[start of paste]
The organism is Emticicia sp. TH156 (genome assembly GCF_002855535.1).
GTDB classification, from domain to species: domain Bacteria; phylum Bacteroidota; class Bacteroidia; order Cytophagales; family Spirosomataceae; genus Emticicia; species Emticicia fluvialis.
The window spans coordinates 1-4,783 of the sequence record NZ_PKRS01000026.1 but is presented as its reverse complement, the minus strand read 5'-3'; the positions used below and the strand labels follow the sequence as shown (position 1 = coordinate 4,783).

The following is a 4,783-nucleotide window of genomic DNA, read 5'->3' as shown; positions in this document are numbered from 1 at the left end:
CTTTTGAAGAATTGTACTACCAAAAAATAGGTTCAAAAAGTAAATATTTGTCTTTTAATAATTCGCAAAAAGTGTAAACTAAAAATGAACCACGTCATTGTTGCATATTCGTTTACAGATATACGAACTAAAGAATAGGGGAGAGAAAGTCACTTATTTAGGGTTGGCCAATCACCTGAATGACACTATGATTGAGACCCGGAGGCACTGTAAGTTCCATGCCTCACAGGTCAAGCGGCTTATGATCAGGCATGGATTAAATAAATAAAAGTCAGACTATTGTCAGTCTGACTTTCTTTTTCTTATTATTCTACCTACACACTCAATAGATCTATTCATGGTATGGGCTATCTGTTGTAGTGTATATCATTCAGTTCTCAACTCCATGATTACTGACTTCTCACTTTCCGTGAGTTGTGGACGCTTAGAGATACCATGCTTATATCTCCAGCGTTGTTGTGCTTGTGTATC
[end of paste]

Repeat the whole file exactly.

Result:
The organism is Emticicia sp. TH156 (genome assembly GCF_002855535.1).
GTDB classification, from domain to species: domain Bacteria; phylum Bacteroidota; class Bacteroidia; order Cytophagales; family Spirosomataceae; genus Emticicia; species Emticicia fluvialis.
The window spans coordinates 1-4,783 of the sequence record NZ_PKRS01000026.1 but is presented as its reverse complement, the minus strand read 5'-3'; the positions used below and the strand labels follow the sequence as shown (position 1 = coordinate 4,783).

The following is a 4,783-nucleotide window of genomic DNA, read 5'->3' as shown; positions in this document are numbered from 1 at the left end:
CTTTTGAAGAATTGTACTACCAAAAAATAGGTTCAAAAAGTAAATATTTGTCTTTTAATAATTCGCAAAAAGTGTAAACTAAAAATGAACCACGTCATTGTTGCATATTCGTTTACAGATATACGAACTAAAGAATAGGGGAGAGAAAGTCACTTATTTAGGGTTGGCCAATCACCTGAATGACACTATGATTGAGACCCGGAGGCACTGTAAGTTCCATGCCTCACAGGTCAAGCGGCTTATGATCAGGCATGGATTAAATAAATAAAAGTCAGACTATTGTCAGTCTGACTTTCTTTTTCTTATTATTCTACCTACACACTCAATAGATCTATTCATGGTATGGGCTATCTGTTGTAGTGTATATCATTCAGTTCTCAACTCCATGATTACTGACTTCTCACTTTCCGTGAGTTGTGGACGCTTAGAGATACCATGCTTATATCTCCAGCGTTGTTGTGCTTGTGTATC